Some of the great thinkers of the past and present – Isaac Newton, Michelangelo, Woody Allen – have also been the most neurotic. One can’t help but wonder whether the creativity occurs in spite of their neurotic natures or because of it. There’s evidence to suggest that people who score higher on measures of neuroticism also score higher in creativity. And if there is a causal relationship, the logic behind it might go like this: People who are more neurotic are prone to overthinking, and perhaps even manufacturing threats that aren’t really there – and this overactive imagination might, under the right circumstances, give way to creative, problem-solving breakthroughs rather than nervous breakdowns.

. . . .

“It occurred to me that if you happen to have a preponderance of negatively hued self-generated thoughts,” says Adam Perkins of King’s College London, “due to high levels of spontaneous activity in the parts of the medial prefrontal cortex that govern conscious perception of threat and you also have a tendency to switch to panic sooner than average people, due to possessing especially high reactivity in the basolateral nuclei of the amygdale, then that means you can experience intense negative emotions even when there’s no threat present. This could mean that for specific neural reasons, high scorers on neuroticism have a highly active imagination, which acts as a built-in threat generator.”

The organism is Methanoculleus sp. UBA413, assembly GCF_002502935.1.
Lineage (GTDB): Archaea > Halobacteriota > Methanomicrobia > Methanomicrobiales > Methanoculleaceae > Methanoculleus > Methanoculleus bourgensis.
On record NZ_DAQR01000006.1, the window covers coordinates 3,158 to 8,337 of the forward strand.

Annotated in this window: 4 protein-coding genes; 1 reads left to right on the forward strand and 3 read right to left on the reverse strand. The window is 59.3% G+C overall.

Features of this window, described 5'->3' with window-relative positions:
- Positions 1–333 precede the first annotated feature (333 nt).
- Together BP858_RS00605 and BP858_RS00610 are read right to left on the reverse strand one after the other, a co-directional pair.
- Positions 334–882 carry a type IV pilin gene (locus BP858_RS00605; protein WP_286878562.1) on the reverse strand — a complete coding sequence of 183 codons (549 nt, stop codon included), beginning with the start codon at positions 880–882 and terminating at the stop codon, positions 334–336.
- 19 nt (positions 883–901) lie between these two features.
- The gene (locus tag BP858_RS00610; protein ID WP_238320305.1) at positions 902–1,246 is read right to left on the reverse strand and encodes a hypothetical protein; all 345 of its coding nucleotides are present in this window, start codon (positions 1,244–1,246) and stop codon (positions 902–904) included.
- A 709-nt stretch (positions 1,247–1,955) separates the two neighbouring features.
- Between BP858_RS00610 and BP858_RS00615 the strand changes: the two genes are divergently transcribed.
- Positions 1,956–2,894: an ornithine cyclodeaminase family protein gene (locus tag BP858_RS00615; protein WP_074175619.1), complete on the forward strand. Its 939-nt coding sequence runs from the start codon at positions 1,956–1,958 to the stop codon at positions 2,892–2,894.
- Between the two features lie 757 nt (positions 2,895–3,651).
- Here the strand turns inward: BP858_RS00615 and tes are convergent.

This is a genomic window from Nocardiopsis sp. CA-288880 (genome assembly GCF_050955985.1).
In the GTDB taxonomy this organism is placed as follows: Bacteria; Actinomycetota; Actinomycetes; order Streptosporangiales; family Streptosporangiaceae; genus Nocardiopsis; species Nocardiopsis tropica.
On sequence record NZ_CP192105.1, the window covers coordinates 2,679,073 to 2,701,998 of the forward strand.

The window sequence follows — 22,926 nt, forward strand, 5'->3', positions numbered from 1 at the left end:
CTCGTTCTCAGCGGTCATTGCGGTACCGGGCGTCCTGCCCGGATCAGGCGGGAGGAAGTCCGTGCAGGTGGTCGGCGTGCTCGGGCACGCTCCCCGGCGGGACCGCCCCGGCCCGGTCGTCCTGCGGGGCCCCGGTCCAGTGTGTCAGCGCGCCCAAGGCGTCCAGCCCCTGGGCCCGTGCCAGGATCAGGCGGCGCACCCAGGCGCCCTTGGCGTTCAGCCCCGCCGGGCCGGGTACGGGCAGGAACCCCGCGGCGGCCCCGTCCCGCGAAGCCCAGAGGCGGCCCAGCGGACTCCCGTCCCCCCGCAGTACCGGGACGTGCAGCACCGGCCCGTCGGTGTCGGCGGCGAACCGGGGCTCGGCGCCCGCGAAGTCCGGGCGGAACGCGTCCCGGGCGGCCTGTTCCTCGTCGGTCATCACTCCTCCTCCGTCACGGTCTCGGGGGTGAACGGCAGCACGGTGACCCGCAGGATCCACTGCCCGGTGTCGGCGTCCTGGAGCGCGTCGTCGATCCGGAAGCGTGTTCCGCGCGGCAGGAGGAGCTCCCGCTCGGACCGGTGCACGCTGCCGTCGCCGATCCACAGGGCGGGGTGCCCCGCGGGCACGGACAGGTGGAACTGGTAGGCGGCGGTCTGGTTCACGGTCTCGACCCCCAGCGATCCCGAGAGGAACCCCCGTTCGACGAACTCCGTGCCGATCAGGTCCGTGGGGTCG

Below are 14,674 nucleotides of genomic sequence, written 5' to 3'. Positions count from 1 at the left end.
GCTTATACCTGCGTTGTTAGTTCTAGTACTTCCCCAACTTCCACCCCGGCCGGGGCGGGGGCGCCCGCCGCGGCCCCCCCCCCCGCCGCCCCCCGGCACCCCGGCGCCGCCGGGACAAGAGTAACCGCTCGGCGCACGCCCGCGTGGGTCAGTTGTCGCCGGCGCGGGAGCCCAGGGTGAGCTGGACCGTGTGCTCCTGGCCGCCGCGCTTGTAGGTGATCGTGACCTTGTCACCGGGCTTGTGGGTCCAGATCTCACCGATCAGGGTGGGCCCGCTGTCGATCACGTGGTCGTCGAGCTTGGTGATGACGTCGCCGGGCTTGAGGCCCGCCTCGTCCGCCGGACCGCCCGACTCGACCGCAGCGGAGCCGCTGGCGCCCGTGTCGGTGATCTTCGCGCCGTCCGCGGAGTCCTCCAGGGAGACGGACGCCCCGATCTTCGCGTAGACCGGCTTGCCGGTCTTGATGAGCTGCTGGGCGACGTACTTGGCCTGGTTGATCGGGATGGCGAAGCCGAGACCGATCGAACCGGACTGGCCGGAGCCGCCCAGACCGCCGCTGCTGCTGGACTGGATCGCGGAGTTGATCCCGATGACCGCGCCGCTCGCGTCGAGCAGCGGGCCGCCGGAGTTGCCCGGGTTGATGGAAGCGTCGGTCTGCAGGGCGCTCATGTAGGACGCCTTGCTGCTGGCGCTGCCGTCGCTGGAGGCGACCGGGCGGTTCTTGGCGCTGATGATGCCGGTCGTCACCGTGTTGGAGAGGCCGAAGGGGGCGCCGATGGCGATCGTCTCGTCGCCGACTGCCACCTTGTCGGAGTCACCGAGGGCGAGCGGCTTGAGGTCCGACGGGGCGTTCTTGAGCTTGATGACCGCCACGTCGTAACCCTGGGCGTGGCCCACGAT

In plain English, this means that highly “thinky” people tend to spontaneously generate a lot of worry thoughts, because of activity in the very frontal areas of the brain, even when there isn’t necessarily a reason to be worried. These people (and you probably know whether you are one) also switch on areas related to panic sooner than regular folk. And this is all mediated by the areas that govern fear and emotion, the amygdala. But the capacity to conjure up threats that don’t necessarily exist could also help you conjure up other types of ideas, ones that are insightful and valuable to problem-solving — i.e., creativity.

Link to the rest at Forbes blogs

Maryland university to eliminate textbooks

28 August 2015

From USA Today:

The University of Maryland University College plans to eliminate textbooks this fall to save students money by using resources online.

Kara Van Dam, a vice provost, said Thursday students will be able use a variety of materials like readings and videos online at no cost.

Van Dam says the change will save students thousands of dollars over their academic program. She says other universities are taking similar steps, but UMUC is a front runner in making a transition of this magnitude.

Link to the rest at USA Today and thanks to Joshua for the tip.